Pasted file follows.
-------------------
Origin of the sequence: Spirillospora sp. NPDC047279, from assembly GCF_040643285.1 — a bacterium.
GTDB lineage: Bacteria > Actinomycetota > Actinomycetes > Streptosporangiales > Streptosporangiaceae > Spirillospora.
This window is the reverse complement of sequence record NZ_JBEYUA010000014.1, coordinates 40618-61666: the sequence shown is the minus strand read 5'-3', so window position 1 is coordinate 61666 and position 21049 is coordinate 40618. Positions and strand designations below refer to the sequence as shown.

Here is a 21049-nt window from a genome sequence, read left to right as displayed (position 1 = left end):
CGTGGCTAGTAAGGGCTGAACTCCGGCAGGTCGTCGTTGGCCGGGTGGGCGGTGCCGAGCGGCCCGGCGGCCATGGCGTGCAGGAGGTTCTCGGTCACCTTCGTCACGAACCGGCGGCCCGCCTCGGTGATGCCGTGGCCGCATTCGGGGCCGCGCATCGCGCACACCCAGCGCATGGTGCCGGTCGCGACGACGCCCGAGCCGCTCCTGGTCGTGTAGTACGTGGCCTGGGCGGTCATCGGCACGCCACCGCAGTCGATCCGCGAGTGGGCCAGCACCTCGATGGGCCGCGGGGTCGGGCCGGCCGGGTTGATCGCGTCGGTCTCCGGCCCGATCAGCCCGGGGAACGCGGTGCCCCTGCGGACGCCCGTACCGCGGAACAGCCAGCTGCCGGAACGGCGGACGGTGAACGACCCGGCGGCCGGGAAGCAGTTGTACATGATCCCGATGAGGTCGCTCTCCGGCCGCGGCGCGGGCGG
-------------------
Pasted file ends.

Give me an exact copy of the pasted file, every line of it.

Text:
Origin of the sequence: Spirillospora sp. NPDC047279, from assembly GCF_040643285.1 — a bacterium.
GTDB lineage: Bacteria > Actinomycetota > Actinomycetes > Streptosporangiales > Streptosporangiaceae > Spirillospora.
This window is the reverse complement of sequence record NZ_JBEYUA010000014.1, coordinates 40618-61666: the sequence shown is the minus strand read 5'-3', so window position 1 is coordinate 61666 and position 21049 is coordinate 40618. Positions and strand designations below refer to the sequence as shown.

Here is a 21049-nt window from a genome sequence, read left to right as displayed (position 1 = left end):
CGTGGCTAGTAAGGGCTGAACTCCGGCAGGTCGTCGTTGGCCGGGTGGGCGGTGCCGAGCGGCCCGGCGGCCATGGCGTGCAGGAGGTTCTCGGTCACCTTCGTCACGAACCGGCGGCCCGCCTCGGTGATGCCGTGGCCGCATTCGGGGCCGCGCATCGCGCACACCCAGCGCATGGTGCCGGTCGCGACGACGCCCGAGCCGCTCCTGGTCGTGTAGTACGTGGCCTGGGCGGTCATCGGCACGCCACCGCAGTCGATCCGCGAGTGGGCCAGCACCTCGATGGGCCGCGGGGTCGGGCCGGCCGGGTTGATCGCGTCGGTCTCCGGCCCGATCAGCCCGGGGAACGCGGTGCCCCTGCGGACGCCCGTACCGCGGAACAGCCAGCTGCCGGAACGGCGGACGGTGAACGACCCGGCGGCCGGGAAGCAGTTGTACATGATCCCGATGAGGTCGCTCTCCGGCCGCGGCGCGGGCGG